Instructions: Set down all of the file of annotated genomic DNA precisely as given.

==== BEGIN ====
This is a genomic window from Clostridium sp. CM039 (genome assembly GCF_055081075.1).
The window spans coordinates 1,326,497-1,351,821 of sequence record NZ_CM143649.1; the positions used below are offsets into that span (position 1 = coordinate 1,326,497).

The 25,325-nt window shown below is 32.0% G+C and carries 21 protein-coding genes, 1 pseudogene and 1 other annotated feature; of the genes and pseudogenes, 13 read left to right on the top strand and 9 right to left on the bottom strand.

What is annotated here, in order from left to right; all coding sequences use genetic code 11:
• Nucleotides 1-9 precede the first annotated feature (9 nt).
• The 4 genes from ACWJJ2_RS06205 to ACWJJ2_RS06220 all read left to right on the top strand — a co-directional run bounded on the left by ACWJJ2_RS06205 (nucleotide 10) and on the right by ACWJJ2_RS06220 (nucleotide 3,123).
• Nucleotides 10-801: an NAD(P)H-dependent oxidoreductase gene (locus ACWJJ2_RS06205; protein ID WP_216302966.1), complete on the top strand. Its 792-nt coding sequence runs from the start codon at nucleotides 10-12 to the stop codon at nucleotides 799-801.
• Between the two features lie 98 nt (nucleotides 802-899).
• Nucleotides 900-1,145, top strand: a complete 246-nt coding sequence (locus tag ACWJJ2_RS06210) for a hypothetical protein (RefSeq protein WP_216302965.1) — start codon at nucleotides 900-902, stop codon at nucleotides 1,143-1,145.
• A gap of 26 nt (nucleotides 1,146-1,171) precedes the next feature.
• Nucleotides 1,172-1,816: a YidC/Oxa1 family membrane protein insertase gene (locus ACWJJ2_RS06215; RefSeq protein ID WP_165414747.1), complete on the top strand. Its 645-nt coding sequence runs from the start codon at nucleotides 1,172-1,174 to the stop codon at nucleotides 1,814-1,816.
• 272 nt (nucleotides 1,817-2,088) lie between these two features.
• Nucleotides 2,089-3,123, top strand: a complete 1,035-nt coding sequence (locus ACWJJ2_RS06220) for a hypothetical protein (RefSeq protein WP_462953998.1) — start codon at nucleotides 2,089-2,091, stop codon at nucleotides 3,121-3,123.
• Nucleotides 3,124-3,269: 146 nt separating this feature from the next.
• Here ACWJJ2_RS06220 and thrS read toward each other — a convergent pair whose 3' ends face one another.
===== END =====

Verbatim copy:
This is a genomic window from Clostridium sp. CM039 (genome assembly GCF_055081075.1).
The window spans coordinates 1,326,497-1,351,821 of sequence record NZ_CM143649.1; the positions used below are offsets into that span (position 1 = coordinate 1,326,497).

The 25,325-nt window shown below is 32.0% G+C and carries 21 protein-coding genes, 1 pseudogene and 1 other annotated feature; of the genes and pseudogenes, 13 read left to right on the top strand and 9 right to left on the bottom strand.

What is annotated here, in order from left to right; all coding sequences use genetic code 11:
• Nucleotides 1-9 precede the first annotated feature (9 nt).
• The 4 genes from ACWJJ2_RS06205 to ACWJJ2_RS06220 all read left to right on the top strand — a co-directional run bounded on the left by ACWJJ2_RS06205 (nucleotide 10) and on the right by ACWJJ2_RS06220 (nucleotide 3,123).
• Nucleotides 10-801: an NAD(P)H-dependent oxidoreductase gene (locus ACWJJ2_RS06205; protein ID WP_216302966.1), complete on the top strand. Its 792-nt coding sequence runs from the start codon at nucleotides 10-12 to the stop codon at nucleotides 799-801.
• Between the two features lie 98 nt (nucleotides 802-899).
• Nucleotides 900-1,145, top strand: a complete 246-nt coding sequence (locus tag ACWJJ2_RS06210) for a hypothetical protein (RefSeq protein WP_216302965.1) — start codon at nucleotides 900-902, stop codon at nucleotides 1,143-1,145.
• A gap of 26 nt (nucleotides 1,146-1,171) precedes the next feature.
• Nucleotides 1,172-1,816: a YidC/Oxa1 family membrane protein insertase gene (locus ACWJJ2_RS06215; RefSeq protein ID WP_165414747.1), complete on the top strand. Its 645-nt coding sequence runs from the start codon at nucleotides 1,172-1,174 to the stop codon at nucleotides 1,814-1,816.
• 272 nt (nucleotides 1,817-2,088) lie between these two features.
• Nucleotides 2,089-3,123, top strand: a complete 1,035-nt coding sequence (locus ACWJJ2_RS06220) for a hypothetical protein (RefSeq protein WP_462953998.1) — start codon at nucleotides 2,089-2,091, stop codon at nucleotides 3,121-3,123.
• Nucleotides 3,124-3,269: 146 nt separating this feature from the next.
• Here ACWJJ2_RS06220 and thrS read toward each other — a convergent pair whose 3' ends face one another.